Doug Lederman

Doug Lederman, Editor, is one of the three founders of Inside Higher Ed. With Scott Jaschik, he leads the site's editorial operations, overseeing news content, opinion pieces, career advice, blogs and other features. Doug speaks widely about higher education, including on C-Span and National Public Radio and at meetings around the country, and his work has appeared in The New York Times and USA Today, among other publications. Doug was managing editor of The Chronicle of Higher Education from 1999 to 2003. Before that, Doug had worked at The Chronicle since 1986 in a variety of roles, first as an athletics reporter and editor. He has won three National Awards for Education Reporting from the Education Writers Association, including one in 2009 for a series of Inside Higher Ed articles he co-wrote on college rankings. He began his career as a news clerk at The New York Times. He grew up in Shaker Heights, Ohio, and graduated in 1984 from Princeton University. Doug lives with his family in Bethesda, Md.

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Most Recent Articles

May 12, 2009
Harvard University has had notable success in recent years at attracting more students from low-income backgrounds. But even as the university offers generous aid packages that cover all official expenses, students without money find themselves in a series of awkward social and financial situations, The Boston Globe reported.
May 12, 2009
The District of Columbia agency that handles financial aid requests has just sent detailed information about 2,400 aid applicants to 1,250 of those applicants, The Washington Post reported. The office sent an e-mail to 1,250 applicants and accidentally attached a spreadsheet with 2,400 applicants' names, e-mail and home addresses, Social Security numbers, phone numbers and dates of birth.
May 12, 2009
New Jersey has been spending hundreds of thousands of dollars on a special Rutgers University appropriation that supported a small nonprofit group to teach school children how to grow food in space, The Star-Ledger reported. Given that space agriculture hasn't exactly taken off, the revelation was sure to be controversial, but the newspaper found that this appropriation featured a peculiat twist on the concept of the no-show job.
May 12, 2009
The volleyball coach at Quinnipiac University testified Monday that the institution has distorted athletic rosters as a means of hiding violations of gender equity laws, The Hartford Courant reported.
May 12, 2009
Big-time college football programs now have a pool from which to select minority coaches, according to a study published in USA Today. The study found that about 15 percent of offensive and defensive coordinators in the football bowl division of the National Collegiate Athletic Association are from minority groups. Those coordinator positions are traditionally the path to head coaching positions.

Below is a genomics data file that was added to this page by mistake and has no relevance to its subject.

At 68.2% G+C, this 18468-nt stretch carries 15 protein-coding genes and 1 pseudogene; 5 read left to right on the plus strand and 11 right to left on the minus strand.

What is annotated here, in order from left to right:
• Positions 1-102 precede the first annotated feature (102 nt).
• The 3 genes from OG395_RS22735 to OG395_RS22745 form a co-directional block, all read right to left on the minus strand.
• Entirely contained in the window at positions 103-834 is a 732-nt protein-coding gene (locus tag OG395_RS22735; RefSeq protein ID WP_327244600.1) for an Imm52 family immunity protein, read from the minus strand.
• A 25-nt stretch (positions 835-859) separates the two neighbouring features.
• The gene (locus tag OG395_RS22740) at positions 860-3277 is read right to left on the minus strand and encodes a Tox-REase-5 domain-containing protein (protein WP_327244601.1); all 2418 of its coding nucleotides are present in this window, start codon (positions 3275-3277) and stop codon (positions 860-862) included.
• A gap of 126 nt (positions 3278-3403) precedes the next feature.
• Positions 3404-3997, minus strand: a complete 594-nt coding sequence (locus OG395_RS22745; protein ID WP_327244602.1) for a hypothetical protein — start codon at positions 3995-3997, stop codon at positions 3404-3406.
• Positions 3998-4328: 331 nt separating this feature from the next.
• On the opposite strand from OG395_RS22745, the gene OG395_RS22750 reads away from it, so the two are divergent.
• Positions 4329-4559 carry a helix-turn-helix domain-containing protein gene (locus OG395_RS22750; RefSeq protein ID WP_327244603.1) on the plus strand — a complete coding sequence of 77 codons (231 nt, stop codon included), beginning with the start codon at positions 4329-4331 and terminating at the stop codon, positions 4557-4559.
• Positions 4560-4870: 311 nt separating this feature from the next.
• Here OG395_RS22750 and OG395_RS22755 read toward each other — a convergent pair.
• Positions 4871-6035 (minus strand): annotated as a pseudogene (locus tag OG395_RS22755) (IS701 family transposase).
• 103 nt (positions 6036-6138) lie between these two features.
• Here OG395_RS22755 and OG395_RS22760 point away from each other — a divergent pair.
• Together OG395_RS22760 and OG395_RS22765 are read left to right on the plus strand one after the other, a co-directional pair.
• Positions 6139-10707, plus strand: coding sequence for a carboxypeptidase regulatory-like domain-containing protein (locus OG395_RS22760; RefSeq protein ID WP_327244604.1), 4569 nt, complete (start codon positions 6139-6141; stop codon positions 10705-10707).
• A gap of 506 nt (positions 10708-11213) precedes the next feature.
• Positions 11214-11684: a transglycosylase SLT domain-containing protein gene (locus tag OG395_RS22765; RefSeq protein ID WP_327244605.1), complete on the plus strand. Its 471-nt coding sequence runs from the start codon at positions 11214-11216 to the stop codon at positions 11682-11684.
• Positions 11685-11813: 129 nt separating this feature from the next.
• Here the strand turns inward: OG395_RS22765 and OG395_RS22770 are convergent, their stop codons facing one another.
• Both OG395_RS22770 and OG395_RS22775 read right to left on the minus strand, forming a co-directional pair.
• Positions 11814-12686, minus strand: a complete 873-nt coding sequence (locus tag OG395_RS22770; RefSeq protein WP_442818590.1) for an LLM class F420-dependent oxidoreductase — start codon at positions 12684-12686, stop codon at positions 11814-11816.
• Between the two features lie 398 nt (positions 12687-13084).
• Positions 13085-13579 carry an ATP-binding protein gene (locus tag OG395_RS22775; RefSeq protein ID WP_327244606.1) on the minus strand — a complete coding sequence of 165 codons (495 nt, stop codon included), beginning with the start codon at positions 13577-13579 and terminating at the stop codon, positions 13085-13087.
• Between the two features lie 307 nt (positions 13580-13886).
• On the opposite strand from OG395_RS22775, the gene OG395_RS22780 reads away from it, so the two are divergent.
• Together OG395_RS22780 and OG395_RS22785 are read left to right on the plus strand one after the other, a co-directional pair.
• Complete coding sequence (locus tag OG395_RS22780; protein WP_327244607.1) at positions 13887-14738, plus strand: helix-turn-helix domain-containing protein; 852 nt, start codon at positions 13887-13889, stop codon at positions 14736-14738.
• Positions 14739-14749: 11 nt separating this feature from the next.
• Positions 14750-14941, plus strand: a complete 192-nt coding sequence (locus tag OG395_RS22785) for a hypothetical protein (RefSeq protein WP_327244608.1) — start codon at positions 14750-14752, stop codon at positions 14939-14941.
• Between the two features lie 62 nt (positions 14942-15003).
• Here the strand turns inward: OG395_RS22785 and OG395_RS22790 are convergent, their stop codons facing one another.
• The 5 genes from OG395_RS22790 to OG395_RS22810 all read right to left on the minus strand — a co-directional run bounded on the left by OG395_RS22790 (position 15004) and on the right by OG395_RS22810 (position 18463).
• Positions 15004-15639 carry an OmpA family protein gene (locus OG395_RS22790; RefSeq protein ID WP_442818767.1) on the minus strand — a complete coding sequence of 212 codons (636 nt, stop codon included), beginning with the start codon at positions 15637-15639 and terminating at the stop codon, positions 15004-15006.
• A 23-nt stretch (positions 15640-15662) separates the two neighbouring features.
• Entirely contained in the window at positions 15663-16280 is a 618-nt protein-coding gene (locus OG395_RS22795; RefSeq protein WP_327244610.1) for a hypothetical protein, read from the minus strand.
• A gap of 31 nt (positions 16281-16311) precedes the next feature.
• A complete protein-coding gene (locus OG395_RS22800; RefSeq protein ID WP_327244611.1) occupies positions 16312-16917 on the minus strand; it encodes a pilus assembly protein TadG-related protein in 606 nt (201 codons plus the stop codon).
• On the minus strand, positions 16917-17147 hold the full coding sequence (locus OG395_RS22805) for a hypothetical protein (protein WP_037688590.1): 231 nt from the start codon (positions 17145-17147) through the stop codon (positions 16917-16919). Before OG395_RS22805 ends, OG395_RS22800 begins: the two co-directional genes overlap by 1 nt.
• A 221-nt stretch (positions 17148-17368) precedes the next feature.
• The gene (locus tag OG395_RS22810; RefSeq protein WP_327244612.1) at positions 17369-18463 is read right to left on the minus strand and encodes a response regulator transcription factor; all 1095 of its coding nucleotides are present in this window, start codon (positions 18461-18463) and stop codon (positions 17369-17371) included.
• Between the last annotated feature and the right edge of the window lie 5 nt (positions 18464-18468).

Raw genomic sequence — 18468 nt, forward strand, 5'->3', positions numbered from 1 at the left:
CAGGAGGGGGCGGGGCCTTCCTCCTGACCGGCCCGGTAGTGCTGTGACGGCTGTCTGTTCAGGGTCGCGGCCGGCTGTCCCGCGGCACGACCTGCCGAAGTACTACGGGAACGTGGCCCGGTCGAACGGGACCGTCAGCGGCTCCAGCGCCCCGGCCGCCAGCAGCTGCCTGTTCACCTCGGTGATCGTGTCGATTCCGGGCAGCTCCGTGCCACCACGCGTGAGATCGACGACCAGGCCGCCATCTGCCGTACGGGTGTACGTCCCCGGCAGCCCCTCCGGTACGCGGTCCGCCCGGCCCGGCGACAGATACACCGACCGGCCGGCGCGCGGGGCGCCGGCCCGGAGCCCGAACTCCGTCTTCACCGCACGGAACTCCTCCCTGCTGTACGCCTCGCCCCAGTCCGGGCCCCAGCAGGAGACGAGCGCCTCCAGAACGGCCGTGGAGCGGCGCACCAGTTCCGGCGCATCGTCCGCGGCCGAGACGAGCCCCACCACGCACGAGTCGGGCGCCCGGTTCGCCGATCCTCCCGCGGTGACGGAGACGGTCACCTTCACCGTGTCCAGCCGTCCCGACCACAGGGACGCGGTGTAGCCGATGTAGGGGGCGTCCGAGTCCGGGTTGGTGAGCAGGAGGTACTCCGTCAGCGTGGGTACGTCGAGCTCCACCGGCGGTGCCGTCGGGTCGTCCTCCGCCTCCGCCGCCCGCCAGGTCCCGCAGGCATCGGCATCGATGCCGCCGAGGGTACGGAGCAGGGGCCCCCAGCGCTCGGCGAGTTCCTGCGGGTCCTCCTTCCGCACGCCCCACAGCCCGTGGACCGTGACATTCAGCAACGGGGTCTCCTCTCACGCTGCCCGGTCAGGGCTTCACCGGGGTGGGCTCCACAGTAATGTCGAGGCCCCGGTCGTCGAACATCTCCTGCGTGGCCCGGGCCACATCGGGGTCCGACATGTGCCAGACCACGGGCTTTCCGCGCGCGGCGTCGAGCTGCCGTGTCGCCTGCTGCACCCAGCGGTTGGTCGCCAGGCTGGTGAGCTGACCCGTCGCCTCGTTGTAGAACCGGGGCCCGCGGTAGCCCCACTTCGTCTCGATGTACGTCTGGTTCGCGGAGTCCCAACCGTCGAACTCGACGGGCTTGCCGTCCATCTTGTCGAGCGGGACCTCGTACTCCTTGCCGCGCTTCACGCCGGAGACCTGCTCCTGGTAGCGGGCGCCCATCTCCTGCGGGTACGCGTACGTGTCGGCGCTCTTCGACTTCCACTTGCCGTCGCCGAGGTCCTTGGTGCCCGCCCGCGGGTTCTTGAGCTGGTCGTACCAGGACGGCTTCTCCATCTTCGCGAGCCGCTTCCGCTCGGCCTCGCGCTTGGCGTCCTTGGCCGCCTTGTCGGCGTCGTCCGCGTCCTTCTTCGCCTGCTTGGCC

May 12, 2009
With anti-abortion groups continuing to criticize the University of Notre Dame's decision to have President Obama speak at graduation ceremonies, there was one commencement address the critics might like. The commencement speaker at Ave Maria University, which prides itself on strict adherence to Roman Catholic teachings, devoted time to denouncing Obama and Notre Dame.
May 11, 2009
The University of Wisconsin Board of Regents on Friday approved a plan to raise tuition at the flagship campus at Madison by substantial amounts, but to designate those funds for spending -- such as additional faculty slots -- that directly improves undergraduate education. Biddy Martin, the new chancellor at Madison, championed the plan -- and won student support for it -- by noting the many ways that inadequate state funding has hurt the student experience.
May 11, 2009
Officials at Shasta College places white poster board over a student's painting in an art exhibit, allowing those at the exhibit to lift up the board to view the painting, but hiding it from the view of those who don't take that step, The Redding Record Searchlight reported. The painting at the California college shows two young children, in the style of the Dick and Jane books, greeting a man in a bathrobe, which is open, exposing him in an aroused state.
May 11, 2009
The National Institutes of Health on Friday said it was considering issuing new regulations to govern financial and other conflicts of interest in biomedical research and invited interested parties to weigh in on a set of possible changes.
May 11, 2009
Craig Arnold, an award-winning poet and professor at the University of Wyoming, is believed to have died on a Japanese island. Arnold, who was fascinated by and wrote about volcanoes, set off on a hike on April 27 and never returned, prompting extensive search efforts. Poets and English professors at many campuses have been following the situation, and hoping for his safe return. A search group reported that he appeared to have fallen from a cliff from which there would have been no possibility of survival.

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